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March 17, 1989 - Image 62

Resource type:
Text
Publication:
The Detroit Jewish News, 1989-03-17

Disclaimer: Computer generated plain text may have errors. Read more about this.

THE BERKSHIRE HILTON IS
REASON ENOUGH TO RETREAT
TO ANN ARBOR THIS WEEKEND.

ONLY

Of course, so are the antique shows,
the art museums and the shopping

A weekend in Ann Arbor is a roman-



'Os

\\
s ts s` •••.•>,



The Berkshire is a place for the two of you to create magic moments
to remember.

Our piano bar sets the mood for your
intimate dinner in the Polo Club.

$

58

tic interlude. Nestled in the Berkshire
Hilton, the two of you. Surrounded
in elegance, served with grace.
Venture out to the galleries, the
theaters, the shops and the antique
shows in Saline.
Retreat to the luxurious privacy of
your guestroom at the Berkshire. It's
like residing in a fine estate home. Later,
you'll enjoy the convenience of 24-hour
room service, a whirlpool or sauna, or a
few laps in our resort-sized indoor pool.
Come taste what happens when our
renowned European Chef Wally turns
his genius to American cuisine. You'll
find your favorite dishes have taken
on a whole new pizzazz
Visit the Polo Lounge where
the sizzling sounds of Art Stephan's
piano provide the background for
an exciting evening.
So much to do, and the whole
luxurious weekend to do it. We have
even extended the check-out time to
3:00 p.m. on Sunday so you can enjoy
our sumptuous brunch. Call Sylvia at
761-7800 today to take advantage of
our extraordinary weekend rates. Be
sure to ask about our other deluxe
and family weekend packages.
Then, come to Ann Arbor and re-
member how romantic a weekend can
really be.

THE BERKSHIRE HILTON

OF ANN ARBOR

Luxury within your reach.

STATE STREET AT 1-94

313/761-7800

'Per room. per night
Room rate only Subject to availability Not
available for groups. Offer expires 12-3040

You can find your heart's desire in the shops, boutiques
and stores minutes from the Berkshire.

HOSTED IN THE FINE TRADITION OF
ERIC YALE LUTZ & ASSOCIATES

NOW TWO LOCATIONS TO SERVE YOU

OCEANIA INN

Walton Blvd., & Adams, Rochester Hills
1 /4 Mile From Meadow Brook Theatre

OCEANIA INN •
Walton
Meadow Brook
Theatre

Oakland University



THE PANDA

Drake & Walnut Lake Rd.
West Bloomfield
1 Mile From Jewish Community Center

Blvd.

<

Walnut
THE PANDA •



375-9200
Reservations

Maple

Jewish Community
Center

and Carry-Out

6- co

Lake Rd.

661-1503
Reservations

and Carry-Out

BOTH FEATURING THE FINEST IN SZECHUAN, CANTONESE & HONG KONG .. .
plus Elegant Gourmet Cuisine ... 7 Days AWeek . . . Also Cocktail Hour
-

SUNDAY FAMILY BUFFET

ALL-YU-CAN-EAT . . . 12 noon to 4 p.

9-COURSE ROYAL GOURMET DINNER . . .

• By Reservation Only

6 person minimum . . . S 1 7 50 per person
• Menu Changes Monthly

PRIVATE PARTY FACILITIES FOR ALL OCCCASIONS

EAT HEALTHY. TRUE AUTHENTIC CHINESE COOKING WITH
NATURAL FLAVORING AND VEGETABLE OIL

Advertising in The Jewish News Gets Results
Place Your Ad Today. Call 354-6060

62

FRIDAY, MARCH 17, 1989

Adrian Blue portrays the barber in King of Hearts.

Ex-Detroiter To Appear
In Theater Of Deaf

SUSAN LUDMER-GLIEBE

Special to The Jewish News

T

he National Theatre of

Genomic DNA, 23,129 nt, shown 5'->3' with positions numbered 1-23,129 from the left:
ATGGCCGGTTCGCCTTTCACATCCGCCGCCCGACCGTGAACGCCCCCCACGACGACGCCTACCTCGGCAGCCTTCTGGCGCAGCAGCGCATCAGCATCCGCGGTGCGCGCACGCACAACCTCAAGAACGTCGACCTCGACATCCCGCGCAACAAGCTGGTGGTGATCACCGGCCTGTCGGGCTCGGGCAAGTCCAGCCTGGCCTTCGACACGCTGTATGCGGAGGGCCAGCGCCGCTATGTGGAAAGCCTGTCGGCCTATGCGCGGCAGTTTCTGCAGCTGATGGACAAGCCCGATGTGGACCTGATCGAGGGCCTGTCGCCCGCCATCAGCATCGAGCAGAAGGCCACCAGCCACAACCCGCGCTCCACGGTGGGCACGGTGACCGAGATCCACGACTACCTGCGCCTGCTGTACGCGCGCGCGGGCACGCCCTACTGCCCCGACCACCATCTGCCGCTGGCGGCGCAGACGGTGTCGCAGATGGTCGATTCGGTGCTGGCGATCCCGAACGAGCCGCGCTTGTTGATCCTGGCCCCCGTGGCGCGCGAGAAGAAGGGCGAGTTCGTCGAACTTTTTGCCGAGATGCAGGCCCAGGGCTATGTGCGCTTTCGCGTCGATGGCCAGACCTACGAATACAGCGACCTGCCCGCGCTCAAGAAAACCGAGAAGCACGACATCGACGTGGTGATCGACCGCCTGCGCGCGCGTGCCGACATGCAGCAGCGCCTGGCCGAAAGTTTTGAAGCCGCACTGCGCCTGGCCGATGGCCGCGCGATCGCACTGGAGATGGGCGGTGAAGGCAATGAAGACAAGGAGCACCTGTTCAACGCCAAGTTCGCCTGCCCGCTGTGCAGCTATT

the Deaf is a national
treasure. In its 21-year
history it has created a
dramatic form all its own. It
has given performances in
every state and has toured
throughout Europe and Asia
several times. Its artistic ad-
visory board reads like a
who's who of American
theater with names like Joel
Grey, Alan Arkin, Chita
Rivera, Jason Robards, Peter
Sellars. The theater has
garnered its share of ac-
colades and awards.
But as fine as these
achievements are, when it
comes right down to it the
best measure of its success is
based on simpler things.
"Almost every night we
receive a standing ovation,"
says former Detroiter Marcia
Tilchin, 27, who recently join-
ed the company and knows
how special that is. "The au-
dience is very moved." Adrian
Blue, who's been with the
theater since 1976, expresses
it a little differently. "We
knock them out," he says,
through his interpreter, Jane
Murphy.
Tilchin and Blue and the
rest of the company will be in
Ann Arbor this weekend in
conjunction with a conference,
held at the University of
Michigan and opened to the
public, called "Staged Hands:
Sign Language Translation
in the Theater." The National
Theatre will pea-form King of
Hearts, based on the Phillippe
de Broca film. The story, bit-
tersweet and allegorical, is,
about madness and sanity,
reality and illusion.
As with all NTD produc-
tions, which have run the
gamut from Shakespeare's
works to The Iliad and Our
Town, the play is an adapta-

tion specially and uniquely
created to utilize the ensem-
ble's strengths and imagina-
tion. "Every different type of
play has its own challenge, its
own quality," says Blue. "You
have to give it your full
energy and attention."
King of Hearts lacked a
script; but that wasn't pro-
blematical for the troupe.
They found it an occasion for
runaway creativity.
"The members of the
theater watched the movie
several times," says Tilchin.
"Everyone improvised and
came up with ideas." One of

Marcia Tilchin appears in the
current National Theatre of the
Deaf production.

the more ingenious ideas the
group devised: the scenery is
painted by one of the actors as
the narrative unfolds and
develops.

As with all NTD produc-
tions, the play uses two
languages — visual (sign) and
aural. For King of Hearts the
cast created its own theatrical
variations of signs for certain
words. A new sign was
chosen, for example, to best
represent the concept of the
word knight, whichis used ex-
tensively in the production.
One hand becomes the visor,

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